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8 New Books to Read This Spring

8 New Books to Read This Spring

Whether you read on a tablet, Kindle, or still prefer the smell of a freshly cracked paperback, finding your next book is never easy. You could never read all the new novels, biographies, or nonfiction tomes released each week, so we’re here to help. These are a handful of the new or upcoming books we think deserve a space on your eReader or nightstand.

I’ll Be Gone in the Dark: One Woman’s Obsessive Search for the Golden State Killer

Michelle McNamara

Available Now

The Golden State Killer is one of history’s many, many serial killers. He is also the only one who ever had dogged journalist Michelle McNamara investigating him. Her book is an amazingly thorough look at her investigation into the killer, as well as an excellent look into the effect the killer had on the communities he terrified. Few true crime stories do such a good job of transporting the reader or listener to the relevant time and place, but McNamara’s work is so good we almost guarantee people are going to start using this book as a blueprint for how to write the genre. Expect copycat after copycat to try and replicate this book and expect them all to come up short. $17

The House of Broken Angels

Luis Alberto Urrea

Available Now

Death is usually a sad event, though if you handle it the way Miguel Angel de La Cruz does in The House of Broken Angels, it sheds at least a bit of the melancholy. He turns his upcoming death into a huge family party, allowing people to gather and celebrate the de La Cruz family’s history. Their history is a common one in America, where a generation of relatives grow up on either side of a border. For some it was the Atlantic Ocean and others the Pacific, for the de La Cruz family, it was the US/Mexico border. $18

Eat the Apple

Matt Young

Available Now

It might still be happening, but we’re far enough away from the start of the Iraq War that veterans from the beginning have the benefit of hindsight when looking at the conflict. Matt Young is one such veteran and his hindsight comes in the form of Eat the Apple. It seems like there are a dozen different writing styles happening here, from standard nonfiction to poetry to infographics, but they all come together to describe the experiences of Young during training and his three tours in Iraq. Modern warfare is rapidly changing and there’s no better place to learn about it than the men who experienced the change firsthand. $18


David Mamet

Available Now

David Mamet’s dialogue is famous in literary and civilian circles for its unique flow, punch, and intelligence and it makes a formidable showing in Chicago. This “Mamet Speak,” as it’s come to be known, is perfect for mob dominated 1920s Chicago, a time and place we already associate with forceful figures who aren’t afraid to share their opinion and back it up with a hefty flow of bullets. The novel follows a Great War vet on his journey to find, and presumably harshly punish, the man who killed the woman he loved. This is Mamet’s first book in more than 20 years, so obviously we’re paying attention. $18

Hell’s Princess: The Mystery of Belle Gunness, Butcher of Men

Harold Schechter

Available Now

You don’t hear too often about female serial killers. We don’t know if that’s because there are fewer of them or because Belle Gunness was so insanely violent and effective that she puts all other the lady killers to shame. It could also totally be that Gunnes was such an overachiever that every woman who might have been a serial killer called it off when she found out about Gunnes. What makes her so terrifying, beyond her seemingly insatiable bloodlust, was how she didn’t have a type. As long as they were dudes, she killed them. $10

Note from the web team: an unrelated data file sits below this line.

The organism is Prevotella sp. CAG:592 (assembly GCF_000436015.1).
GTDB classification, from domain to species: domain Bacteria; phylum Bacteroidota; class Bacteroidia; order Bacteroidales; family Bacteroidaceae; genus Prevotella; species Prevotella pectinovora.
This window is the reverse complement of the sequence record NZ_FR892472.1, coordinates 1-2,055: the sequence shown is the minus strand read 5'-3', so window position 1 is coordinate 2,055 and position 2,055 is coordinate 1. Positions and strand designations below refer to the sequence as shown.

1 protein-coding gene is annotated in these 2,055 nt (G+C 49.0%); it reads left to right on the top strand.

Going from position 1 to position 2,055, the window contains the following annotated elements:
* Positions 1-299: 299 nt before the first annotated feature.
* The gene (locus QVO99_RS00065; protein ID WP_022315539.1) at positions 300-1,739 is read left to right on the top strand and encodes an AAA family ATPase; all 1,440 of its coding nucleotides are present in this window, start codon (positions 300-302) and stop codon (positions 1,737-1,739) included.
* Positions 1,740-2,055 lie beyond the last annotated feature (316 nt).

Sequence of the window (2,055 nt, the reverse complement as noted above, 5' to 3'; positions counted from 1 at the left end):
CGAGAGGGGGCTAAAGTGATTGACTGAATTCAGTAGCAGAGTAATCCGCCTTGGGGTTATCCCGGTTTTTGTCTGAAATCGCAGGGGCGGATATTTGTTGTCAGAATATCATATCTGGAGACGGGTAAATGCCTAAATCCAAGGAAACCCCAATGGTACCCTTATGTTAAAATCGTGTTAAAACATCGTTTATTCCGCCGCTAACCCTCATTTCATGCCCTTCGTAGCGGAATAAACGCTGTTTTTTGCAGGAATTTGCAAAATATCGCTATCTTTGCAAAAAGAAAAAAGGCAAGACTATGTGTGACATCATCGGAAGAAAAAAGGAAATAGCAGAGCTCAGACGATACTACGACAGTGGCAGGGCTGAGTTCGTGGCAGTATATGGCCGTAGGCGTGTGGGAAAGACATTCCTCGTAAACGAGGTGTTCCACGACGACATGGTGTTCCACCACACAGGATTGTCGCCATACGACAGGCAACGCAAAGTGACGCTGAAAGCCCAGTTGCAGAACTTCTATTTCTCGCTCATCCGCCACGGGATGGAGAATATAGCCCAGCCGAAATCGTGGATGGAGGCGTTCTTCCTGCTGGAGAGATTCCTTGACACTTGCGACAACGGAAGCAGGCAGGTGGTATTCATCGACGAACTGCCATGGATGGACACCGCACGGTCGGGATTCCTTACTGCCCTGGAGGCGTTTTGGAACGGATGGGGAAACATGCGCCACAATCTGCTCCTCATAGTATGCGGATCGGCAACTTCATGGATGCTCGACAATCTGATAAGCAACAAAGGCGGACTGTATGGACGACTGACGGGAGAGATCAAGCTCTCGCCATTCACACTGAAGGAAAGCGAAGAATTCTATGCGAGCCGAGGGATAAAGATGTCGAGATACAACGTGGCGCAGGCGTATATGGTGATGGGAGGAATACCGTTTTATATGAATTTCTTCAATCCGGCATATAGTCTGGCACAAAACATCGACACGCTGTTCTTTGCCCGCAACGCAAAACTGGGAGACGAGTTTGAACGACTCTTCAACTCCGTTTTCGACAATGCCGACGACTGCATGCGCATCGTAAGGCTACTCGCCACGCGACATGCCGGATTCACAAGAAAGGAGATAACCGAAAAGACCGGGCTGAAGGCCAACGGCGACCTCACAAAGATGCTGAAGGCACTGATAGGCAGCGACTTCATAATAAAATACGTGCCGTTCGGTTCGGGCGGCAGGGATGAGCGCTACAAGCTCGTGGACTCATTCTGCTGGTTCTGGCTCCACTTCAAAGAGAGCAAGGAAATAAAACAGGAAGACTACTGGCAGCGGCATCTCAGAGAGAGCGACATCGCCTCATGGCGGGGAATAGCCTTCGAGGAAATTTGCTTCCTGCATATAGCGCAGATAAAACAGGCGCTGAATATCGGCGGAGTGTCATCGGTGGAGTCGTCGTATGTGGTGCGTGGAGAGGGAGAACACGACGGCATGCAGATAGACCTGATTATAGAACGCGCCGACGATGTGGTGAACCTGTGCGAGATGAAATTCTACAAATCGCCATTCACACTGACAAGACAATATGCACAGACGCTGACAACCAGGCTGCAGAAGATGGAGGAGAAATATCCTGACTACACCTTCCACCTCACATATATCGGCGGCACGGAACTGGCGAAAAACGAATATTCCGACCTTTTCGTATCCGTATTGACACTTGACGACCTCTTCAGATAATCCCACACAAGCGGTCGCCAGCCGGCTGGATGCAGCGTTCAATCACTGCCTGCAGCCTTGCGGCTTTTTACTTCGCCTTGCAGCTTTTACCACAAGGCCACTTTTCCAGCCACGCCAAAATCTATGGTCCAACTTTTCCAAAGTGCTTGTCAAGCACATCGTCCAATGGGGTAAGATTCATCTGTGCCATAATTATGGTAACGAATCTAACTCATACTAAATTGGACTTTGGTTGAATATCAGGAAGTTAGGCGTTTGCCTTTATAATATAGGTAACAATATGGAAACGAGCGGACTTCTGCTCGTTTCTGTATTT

An American Marriage

Tayari Jones

Available Now

Incarceration is increasingly a huge problem for American families. It tears them apart in a unique way, changing the relationships between spouses, parents, and children. An American Marriage explores exactly that. Celestial and Roy are a newly married couple that has sees Roy imprisoned soon after the ceremony. As you’d expect, their lives move in separate directions with Roy in prison and they have reconcile both his incarceration and his sudden release. This is a fascinating look at how people change when their loved ones are locked away. $17

The Fisherman’s Tomb: The True Story of the Vatican’s Secret Search

John O’Neill

April 5

We’re pretty much always up for a religious treasure hunt. It’s why we watch the original Indiana Jones trilogy at least once a year, why we go one Wikipedia binges about early Christian artifacts and the Knights Templar, and why we shamelessly await Dan Brown’s publications. The Fisherman’s Tomb lets us indulge that particular interest but in a way we’ve almost never done it. That is, nonfiction. This book tells the story of a seven and a half decade search under the Vatican as a secretive team works to find the lost tomb of the Apostle Peter. It promises new information on a new story and in a way that all those true story History Channel documentaries could never deliver. $17


Jo Nesbo

April 10

Macbeth, aside from being cursed, is one of Shakespeare’s more updatable plays. There are a few notable versions, including a particularly grim rendition from Michael Fassbender, and Jo Nesbo’s Macbeth decaying Rust Belt town overrun by drugs looks like it’s going to join those versions. It might be a little on the nose for what’s been consuming modern politics, but we’ll excuse that in the interest of reading an engaging police story. And it’s always fun to see what parallels people draw from one era to another. The Rust Belt and Scotland might have more in common that we thought. $18

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